Central Clubs Are Navigating A New Virtual World

Abigail Murillo, Staff Writer

Some clubs have found member involvement challenging due to the transition from the on-campus to the online campus experience. But club leaders are persevering and continue to recruit new members while also getting their current members to participate during meeting times.

Errol McDonald, president of the United Caribbean Club, said that ever since meetings have been virtual, it has drastically affected the number of people participating in club activities.

“We have 100 members that signed up for the club, but back then, we had 15 to 20 members on a regular basis,” McDonald said. “The transition has affected us with everything being virtual, we have maybe one club member come, and she became our club secretary.”

Since life on campus hasn’t been the same due to complications of the coronavirus pandemic, clubs and organizations have tried holding events in new, innovative methods as an effort to keep students engaged.

“Now, since everything is virtual, we do have events [because] they are the biggest thing that we can do to keep our name alive. You know, in virtual, you can send people invites and wonder if they are going to clock in. But, when we had our first event like a couple of weeks ago, which was our paint night, that was a success,” McDonald said. “We had 40 people, 20 in person and 20 online do our paint night task, we had a food truck from Wing-it-on and that drew a lot of people in from campus.”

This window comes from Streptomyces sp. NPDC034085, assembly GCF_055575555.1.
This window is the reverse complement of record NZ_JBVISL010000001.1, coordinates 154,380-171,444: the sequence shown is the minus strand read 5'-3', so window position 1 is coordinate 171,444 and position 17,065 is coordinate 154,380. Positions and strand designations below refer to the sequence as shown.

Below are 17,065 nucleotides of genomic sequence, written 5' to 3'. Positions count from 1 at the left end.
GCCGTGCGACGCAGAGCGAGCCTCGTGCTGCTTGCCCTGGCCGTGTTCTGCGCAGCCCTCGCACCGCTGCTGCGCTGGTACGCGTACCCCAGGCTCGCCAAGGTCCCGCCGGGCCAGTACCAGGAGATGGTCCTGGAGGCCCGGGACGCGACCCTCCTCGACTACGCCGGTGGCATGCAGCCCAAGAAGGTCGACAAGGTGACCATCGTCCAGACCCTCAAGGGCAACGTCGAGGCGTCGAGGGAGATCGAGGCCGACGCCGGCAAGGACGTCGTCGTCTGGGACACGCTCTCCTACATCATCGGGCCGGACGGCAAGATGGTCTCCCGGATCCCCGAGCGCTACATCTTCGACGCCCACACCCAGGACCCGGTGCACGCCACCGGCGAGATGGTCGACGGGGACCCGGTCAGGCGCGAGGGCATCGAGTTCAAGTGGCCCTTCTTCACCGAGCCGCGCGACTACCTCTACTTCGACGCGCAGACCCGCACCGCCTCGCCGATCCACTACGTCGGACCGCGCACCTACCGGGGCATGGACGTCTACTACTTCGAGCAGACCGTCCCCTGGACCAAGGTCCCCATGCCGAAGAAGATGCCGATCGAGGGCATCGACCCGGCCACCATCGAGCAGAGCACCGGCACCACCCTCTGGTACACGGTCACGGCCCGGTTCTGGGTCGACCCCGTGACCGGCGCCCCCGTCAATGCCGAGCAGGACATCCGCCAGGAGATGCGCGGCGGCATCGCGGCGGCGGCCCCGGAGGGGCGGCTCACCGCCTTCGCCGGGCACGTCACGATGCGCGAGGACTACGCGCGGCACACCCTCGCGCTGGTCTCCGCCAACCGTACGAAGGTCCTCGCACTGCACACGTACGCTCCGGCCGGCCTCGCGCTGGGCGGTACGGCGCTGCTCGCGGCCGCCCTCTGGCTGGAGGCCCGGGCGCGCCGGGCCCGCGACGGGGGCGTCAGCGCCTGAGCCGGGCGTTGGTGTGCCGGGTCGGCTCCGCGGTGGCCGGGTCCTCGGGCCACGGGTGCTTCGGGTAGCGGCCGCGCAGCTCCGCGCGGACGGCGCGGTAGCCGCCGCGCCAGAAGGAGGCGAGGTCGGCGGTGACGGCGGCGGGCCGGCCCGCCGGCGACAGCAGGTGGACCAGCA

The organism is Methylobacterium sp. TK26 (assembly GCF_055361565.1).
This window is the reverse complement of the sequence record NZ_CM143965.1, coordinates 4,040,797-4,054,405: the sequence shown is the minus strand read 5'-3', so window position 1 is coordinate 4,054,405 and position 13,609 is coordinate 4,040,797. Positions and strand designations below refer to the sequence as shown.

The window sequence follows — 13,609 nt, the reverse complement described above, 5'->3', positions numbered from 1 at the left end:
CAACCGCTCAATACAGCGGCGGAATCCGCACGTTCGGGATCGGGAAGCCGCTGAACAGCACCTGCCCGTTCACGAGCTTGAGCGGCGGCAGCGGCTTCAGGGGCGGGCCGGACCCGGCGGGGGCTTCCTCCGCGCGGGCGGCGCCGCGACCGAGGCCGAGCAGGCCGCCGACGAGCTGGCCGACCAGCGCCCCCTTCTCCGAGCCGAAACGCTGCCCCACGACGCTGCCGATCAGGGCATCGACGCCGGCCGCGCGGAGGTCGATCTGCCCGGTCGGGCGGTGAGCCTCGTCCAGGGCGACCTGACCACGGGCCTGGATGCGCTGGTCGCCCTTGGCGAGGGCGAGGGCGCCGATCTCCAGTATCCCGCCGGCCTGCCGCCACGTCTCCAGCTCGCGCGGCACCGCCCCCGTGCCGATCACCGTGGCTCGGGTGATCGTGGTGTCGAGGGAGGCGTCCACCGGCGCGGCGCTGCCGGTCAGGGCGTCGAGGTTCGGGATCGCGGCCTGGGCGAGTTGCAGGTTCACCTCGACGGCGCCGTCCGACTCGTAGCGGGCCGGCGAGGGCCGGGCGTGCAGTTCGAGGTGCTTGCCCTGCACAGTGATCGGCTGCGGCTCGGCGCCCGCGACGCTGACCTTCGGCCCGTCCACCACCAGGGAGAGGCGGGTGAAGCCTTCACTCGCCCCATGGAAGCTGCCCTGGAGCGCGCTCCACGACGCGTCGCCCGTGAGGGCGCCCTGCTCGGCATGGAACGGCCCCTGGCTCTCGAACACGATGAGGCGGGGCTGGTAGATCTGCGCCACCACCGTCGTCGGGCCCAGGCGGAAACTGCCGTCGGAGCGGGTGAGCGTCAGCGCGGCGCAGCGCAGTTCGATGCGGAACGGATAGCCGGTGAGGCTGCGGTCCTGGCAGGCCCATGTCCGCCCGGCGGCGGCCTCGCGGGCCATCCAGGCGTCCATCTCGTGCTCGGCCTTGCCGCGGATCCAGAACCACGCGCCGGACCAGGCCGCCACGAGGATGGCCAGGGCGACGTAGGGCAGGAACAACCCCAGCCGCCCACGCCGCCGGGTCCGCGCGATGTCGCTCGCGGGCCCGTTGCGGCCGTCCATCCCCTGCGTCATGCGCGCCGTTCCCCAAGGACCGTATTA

While some clubs are struggling to find new ways to bring in more members, others have not noticed any differences in the way they run their meetings and have maintained their club attendance.

Megyn Jasman, president of the Psychology Club, said that the transition to virtual meetings is not as impactful as other clubs, and they are maintaining their club attendance.

“We had our first guest speaker on Sept. 9th, which was a success,” Jasman said. “A professor was able to come into our meeting and talk, we also plan on doing other things as well. We promote heavily so that students know that the resource is there so they can still get involved even though we’re online. Right now, there’s an average of 20 people that come to our meetings, from our major or any other major.”

Jasman also addressed some of the concerns the Psychology Club has when it comes to hosting on-campus events or trips.

“We are going to stay strictly virtual, it seems very difficult to try to book space on campus, and we don’t want to take the time to do that because it seems like too much of a risk,” Jasman said. “We don’t want anyone to feel uncomfortable; we never want anyone to be at risk for their health.”

Central Connecticut’s Student Activities and Leadership Development (SALD) is also working actively with clubs to ensure they are developing programs that can be both live and/or virtual.